guardian

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Guardian

A person lawfully invested with the power, and charged with the obligation, of taking care of and managing the property and rights of a person who, because of age, understanding, or self-control, is considered incapable of administering his or her own affairs.

guardian

n. a person who has been appointed by a judge to take care of a minor child (called a "ward") or incompetent adult personally and/or manage that person's affairs. To become a guardian either the party intending to be the guardian or another family member, a close friend or a local official responsible for the child's welfare will petition the court to appoint the guardian. In the case of a minor, the guardianship remains under court supervision until the child reaches 18. Naming someone in a will as guardian of one's child in case of the death of the parent is merely a nomination. The judge does not have to honor that request, although he/she usually does. Sadly enough, often a parent must petition to become the guardian of his/her child's "estate" if the child inherits or receives a gift of substantial assets, including the situation in which a parent gives his/her own child an interest in real property or stocks. Therefore, that type of gift should be avoided, and a trust created instead. While the term "guardian" also may refer to someone who is appointed to care of and/or handle the affairs of a person who is incompetent or incapable of administering his/her affairs, this is more often called a "conservator" under a conservatorship. (See: conservator, ward)

guardian

noun argus, attendant, bodyguard, champion, chaperon, conductor, conservator, custodian, custos, defender, defensor, escort, guard, keeper, overseer, patron, praeses, preserver, protector, safeguard, safekeeper, sentinel, sponsor, superintendent, supervisor, trustee, tutelar, warden, warder, watchman
Associated concepts: de facto guardian, domestic guardian, general guardian, guardian ad litem, guardian by statute, guardian de son tort, guardian of the person, legal guardian, special guardian, testamentary guardian
Foreign phrases: Tuta est custodia quae sibimet creditur.That guardianship is secure which trusts to itself alone. Lucrum facere ex pupilli tutela tutor non debet. A guardian ought not to make money out of the guardianship of his ward. Custos statum haeredis in custodia existennis meliorem, non deteriorem, facere potest. A guardian can make the estate of an existing heir under his guardiannhip better, but not worse. Minor minorem custodire non debet, alios enim praesumitur male regere qui seipsum regere nescit. A minor ought not to be guardian to a minor, for a person who knows not how to govern himself is preeumed to be unfit to govern others.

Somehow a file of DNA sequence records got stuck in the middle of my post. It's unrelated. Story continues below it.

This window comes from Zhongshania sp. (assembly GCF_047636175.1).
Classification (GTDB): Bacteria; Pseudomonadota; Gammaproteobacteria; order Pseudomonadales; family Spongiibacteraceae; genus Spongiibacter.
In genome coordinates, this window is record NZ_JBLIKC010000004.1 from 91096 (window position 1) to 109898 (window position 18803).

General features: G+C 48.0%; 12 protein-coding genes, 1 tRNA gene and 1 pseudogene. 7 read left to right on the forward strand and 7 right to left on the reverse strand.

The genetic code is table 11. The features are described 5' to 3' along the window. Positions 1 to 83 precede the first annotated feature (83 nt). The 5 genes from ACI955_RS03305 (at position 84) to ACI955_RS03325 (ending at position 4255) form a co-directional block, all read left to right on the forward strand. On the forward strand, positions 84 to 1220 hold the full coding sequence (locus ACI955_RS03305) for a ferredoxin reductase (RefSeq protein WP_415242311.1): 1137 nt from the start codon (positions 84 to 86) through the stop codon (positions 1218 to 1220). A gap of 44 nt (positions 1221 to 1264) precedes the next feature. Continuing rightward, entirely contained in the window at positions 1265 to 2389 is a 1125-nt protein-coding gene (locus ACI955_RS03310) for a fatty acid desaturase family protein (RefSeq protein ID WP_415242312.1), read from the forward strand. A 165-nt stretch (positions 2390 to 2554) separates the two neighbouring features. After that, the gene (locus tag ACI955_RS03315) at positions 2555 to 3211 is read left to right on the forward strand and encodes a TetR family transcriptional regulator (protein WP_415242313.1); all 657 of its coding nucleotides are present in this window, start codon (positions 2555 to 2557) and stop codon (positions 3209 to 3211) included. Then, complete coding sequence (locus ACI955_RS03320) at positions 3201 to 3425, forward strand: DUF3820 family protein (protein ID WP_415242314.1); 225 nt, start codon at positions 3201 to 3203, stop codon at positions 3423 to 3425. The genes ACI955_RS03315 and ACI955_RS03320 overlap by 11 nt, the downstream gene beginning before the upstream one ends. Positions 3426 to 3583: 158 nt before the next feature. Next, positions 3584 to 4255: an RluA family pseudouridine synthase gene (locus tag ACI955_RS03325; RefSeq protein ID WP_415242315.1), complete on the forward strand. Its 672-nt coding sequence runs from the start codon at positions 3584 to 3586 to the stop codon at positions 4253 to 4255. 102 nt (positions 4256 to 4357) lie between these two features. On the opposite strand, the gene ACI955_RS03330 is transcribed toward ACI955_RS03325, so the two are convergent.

See also: administrator, caretaker, custodian, fiduciary, patron, protective, sponsor, superintendent, trustee, warden

guardian

a person who looks after the interests of an infant and is entitled to exercise parental rights over it and who is required to discharge parental responsibilities in respect of it. While still alive, parents are a child's natural guardians; they may appoint guardians to look after the child after their deaths.
References in periodicals archive ?
Legal guardians are charged by a court to advance the individuals', not the guardians', best interests.
Although higher authorities told the international community that women would drive when Saudi society is ready for it, local law authorities arrested any woman behind the wheel even when their legal guardian was sitting next to them in the passenger seat.
For years, some foster parents who wanted to adopt or to become legal guardians have opted not to because it would mean an earlier end to the subsidy that many rely on to help care for the children they take into their homes.
For operations, the Children's Act refers to the need for the 'assistance' of a parent or guardian; (8) and for research, proxy consent is limited to a parent or legal guardian, effectively undermining research for and with orphans.
The baby was later reunited with his legal guardian.
MISSING: Two-year-old Phoenix Barnes and, left, his legal guardian Thomas Barnes.
Each winner's parent or legal guardian will be required to sign and return an affidavit of eligibility and liability/publicity release within fifteen (15) days of notification attempt or an alternate winner may be selected.
While the beneficiary is a child (under 18 years) the net family income of the beneficiary's parents or legal guardian would be used to determine whether the beneficiary would be eligible for the bond and matching grant amounts.
She is also threatened by a dishonest lawyer who was her parents' executor and is now her legal guardian.
Virginia's General Assembly passed a law that requires each participant at these teen and preteen nudist camps to be accompanied by a parent, grandparent, or legal guardian.
After both parents were carried off by cancer within three years of each other, Barrie, incredibly, became the sole legal guardian of the five young Llewelyn-Davies boys to whom he dedicated Peter Pan.
First, a trust is exempt if it contains the assets of a disabled individual under age 65, established for his or her benefit by a parent, grandparent, legal guardian or court.